Making Syria Turkish Domain

Syria was one of the 54 countries that made up the Ottoman Empire which lasted more than six centuries. Syria became an independent country on 17 April 1946. Between 1958 and 1971, it unified with Egypt to become the sovereign United Arab Republic. It did not work. Since then, Syria never gained a steady foothold again as a fruitful Arab state. The West, on top, tried to further fragment this fragile state into smaller pieces. Israel, reportedly, also fantasized to incorporate some or most of it. Nothing came out of it, but something else no one expected became apparent. Suddenly making Syria a Turkish domain again became the most feared reality.

Making Syria A Turkish Domain

A Salvo At A Time

“New Turkey” made three military operations deep inside Syria between 2016 and 2019. They were the first-ever since the breakup of the Ottoman Empire. On top, they became only the initial set of salvos.

In 2016, Turkey initiated Operation Euphrates Shield. It was called Fırat Kalkanı Harekâtı in Turkish. It was a cross-border military operation conducted by the Turkish Armed Forces. Turkey-aligned with the Syrian opposition groups what is commonly known nowadays as the Syrian Civil War. Turkish operations were limited between the Euphrates river to the east and the rebel-held area around Azaz to the west. They culminated in the Turkish occupation of northern Syria.

In 2018, Turkey conducted Operation Olive Branch. Turkish name was Zeytin Dalı Harekâtı. It was another cross-border military operation by the Turkish Armed Forces and Syrian National Army (SNA). Kurdish Afrin District of northwest Syria was the target. It was against the People’s Protection Units (YPG) of the Syrian Democratic Forces (SDF). It ended when the Arab and Turkmen militias of the SNA entered the city.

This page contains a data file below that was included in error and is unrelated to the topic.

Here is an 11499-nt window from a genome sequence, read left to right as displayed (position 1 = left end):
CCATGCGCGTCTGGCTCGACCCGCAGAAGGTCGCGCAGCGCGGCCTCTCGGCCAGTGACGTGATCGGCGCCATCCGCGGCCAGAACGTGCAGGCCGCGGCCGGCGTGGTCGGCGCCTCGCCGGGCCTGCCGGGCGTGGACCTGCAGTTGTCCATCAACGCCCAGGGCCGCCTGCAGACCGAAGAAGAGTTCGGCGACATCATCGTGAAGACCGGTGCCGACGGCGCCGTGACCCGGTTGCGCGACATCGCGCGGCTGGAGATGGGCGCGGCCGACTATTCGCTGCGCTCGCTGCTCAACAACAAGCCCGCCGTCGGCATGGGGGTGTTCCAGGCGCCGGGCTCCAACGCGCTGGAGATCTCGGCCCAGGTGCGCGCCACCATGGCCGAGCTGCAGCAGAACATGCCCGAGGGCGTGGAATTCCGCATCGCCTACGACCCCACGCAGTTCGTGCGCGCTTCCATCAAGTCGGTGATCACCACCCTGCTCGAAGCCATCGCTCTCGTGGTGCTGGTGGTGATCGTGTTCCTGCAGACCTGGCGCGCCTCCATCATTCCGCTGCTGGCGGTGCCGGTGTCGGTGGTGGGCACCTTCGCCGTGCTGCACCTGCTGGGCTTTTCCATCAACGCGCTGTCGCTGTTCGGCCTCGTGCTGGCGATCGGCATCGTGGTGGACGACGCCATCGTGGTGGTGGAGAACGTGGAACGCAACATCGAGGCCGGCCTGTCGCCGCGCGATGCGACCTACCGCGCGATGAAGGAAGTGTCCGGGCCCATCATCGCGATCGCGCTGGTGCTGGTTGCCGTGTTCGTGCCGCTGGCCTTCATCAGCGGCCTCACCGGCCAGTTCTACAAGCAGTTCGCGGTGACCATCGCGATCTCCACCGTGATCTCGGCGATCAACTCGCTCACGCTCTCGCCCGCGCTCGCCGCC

Idlib Agreement

Six months after the Turkish Olive Branch operation in Afrin, Turkey and Russia reached an agreement. On 17 September 2018, the Russian president Vladimir Putin and Turkish President Recep Tayyip Erdoğan agreed. They began creating a buffer zone in the Idlib region of Syria.

The Last of the Three Turkish Military Operations

In 2019, Turkey conducted the last of the three Turkish military operations in Syria. It code-named the operation Peace Spring. In Turkish, it was called Barış Pınarı Harekâtı and it took place in north-eastern Syria. It was a cross-border military operation by the Turkish Armed Forces (TSK) and the Syrian National Army (SNA). The operation was against the Syrian Democratic Forces (SDF) and Syrian Arab Army (SAA). At the time, they were stationed in northern Syria.

Making Syria A Turkish Domain 

The first phase consisted of three Turkish military operations in northern Syria. They were only the beginning salvos.

Making Syria a Turkish domain will surely require additional moves by “New Turkey.” They will consist of numerous other piecemeal politico-military initiatives and they will take a few more years to complete.

When they are done, more of Syria will become a Turkish domain. Turkey will control Syria much beyond the already declared buffer zone.

Meanwhile, Turkey will limit the scope of the second phase of military operations to solidify the said buffer zone.

Pretext for the Second Phase

According to the 22 October 2019 agreement, the Russians and the Syrians were to control the buffer zone.

By 2021, they were yet to clear it from the militia. Hence, a justifiable pretext for Turkey to do the job on its own materialized.